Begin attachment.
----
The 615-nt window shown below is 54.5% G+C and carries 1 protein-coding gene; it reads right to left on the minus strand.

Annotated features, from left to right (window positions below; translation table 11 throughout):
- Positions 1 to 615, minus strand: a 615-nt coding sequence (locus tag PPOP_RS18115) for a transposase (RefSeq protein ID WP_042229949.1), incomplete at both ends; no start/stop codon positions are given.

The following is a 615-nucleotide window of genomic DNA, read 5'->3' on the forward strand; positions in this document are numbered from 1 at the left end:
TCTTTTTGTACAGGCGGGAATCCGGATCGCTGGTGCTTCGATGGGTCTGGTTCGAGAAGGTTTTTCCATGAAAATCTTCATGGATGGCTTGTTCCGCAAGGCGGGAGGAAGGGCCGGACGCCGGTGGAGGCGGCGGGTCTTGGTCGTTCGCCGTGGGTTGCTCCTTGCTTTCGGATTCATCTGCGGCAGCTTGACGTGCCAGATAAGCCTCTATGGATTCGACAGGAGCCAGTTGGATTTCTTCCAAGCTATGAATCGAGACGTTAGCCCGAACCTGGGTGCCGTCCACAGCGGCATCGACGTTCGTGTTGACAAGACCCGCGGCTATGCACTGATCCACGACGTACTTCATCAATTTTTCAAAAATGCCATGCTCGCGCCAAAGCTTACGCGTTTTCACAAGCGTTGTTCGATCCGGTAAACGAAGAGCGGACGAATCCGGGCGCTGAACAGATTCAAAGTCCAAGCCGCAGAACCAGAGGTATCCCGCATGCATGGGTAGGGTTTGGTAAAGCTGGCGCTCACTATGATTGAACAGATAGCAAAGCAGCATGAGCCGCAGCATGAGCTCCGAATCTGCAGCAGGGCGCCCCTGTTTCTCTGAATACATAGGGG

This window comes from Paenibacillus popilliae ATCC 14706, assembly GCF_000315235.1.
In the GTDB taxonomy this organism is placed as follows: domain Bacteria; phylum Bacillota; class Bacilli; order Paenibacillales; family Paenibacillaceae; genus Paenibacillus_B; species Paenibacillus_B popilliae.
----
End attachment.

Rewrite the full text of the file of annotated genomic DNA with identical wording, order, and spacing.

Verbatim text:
The 615-nt window shown below is 54.5% G+C and carries 1 protein-coding gene; it reads right to left on the minus strand.

Annotated features, from left to right (window positions below; translation table 11 throughout):
- Positions 1 to 615, minus strand: a 615-nt coding sequence (locus tag PPOP_RS18115) for a transposase (RefSeq protein ID WP_042229949.1), incomplete at both ends; no start/stop codon positions are given.

The following is a 615-nucleotide window of genomic DNA, read 5'->3' on the forward strand; positions in this document are numbered from 1 at the left end:
TCTTTTTGTACAGGCGGGAATCCGGATCGCTGGTGCTTCGATGGGTCTGGTTCGAGAAGGTTTTTCCATGAAAATCTTCATGGATGGCTTGTTCCGCAAGGCGGGAGGAAGGGCCGGACGCCGGTGGAGGCGGCGGGTCTTGGTCGTTCGCCGTGGGTTGCTCCTTGCTTTCGGATTCATCTGCGGCAGCTTGACGTGCCAGATAAGCCTCTATGGATTCGACAGGAGCCAGTTGGATTTCTTCCAAGCTATGAATCGAGACGTTAGCCCGAACCTGGGTGCCGTCCACAGCGGCATCGACGTTCGTGTTGACAAGACCCGCGGCTATGCACTGATCCACGACGTACTTCATCAATTTTTCAAAAATGCCATGCTCGCGCCAAAGCTTACGCGTTTTCACAAGCGTTGTTCGATCCGGTAAACGAAGAGCGGACGAATCCGGGCGCTGAACAGATTCAAAGTCCAAGCCGCAGAACCAGAGGTATCCCGCATGCATGGGTAGGGTTTGGTAAAGCTGGCGCTCACTATGATTGAACAGATAGCAAAGCAGCATGAGCCGCAGCATGAGCTCCGAATCTGCAGCAGGGCGCCCCTGTTTCTCTGAATACATAGGGG

This window comes from Paenibacillus popilliae ATCC 14706, assembly GCF_000315235.1.
In the GTDB taxonomy this organism is placed as follows: domain Bacteria; phylum Bacillota; class Bacilli; order Paenibacillales; family Paenibacillaceae; genus Paenibacillus_B; species Paenibacillus_B popilliae.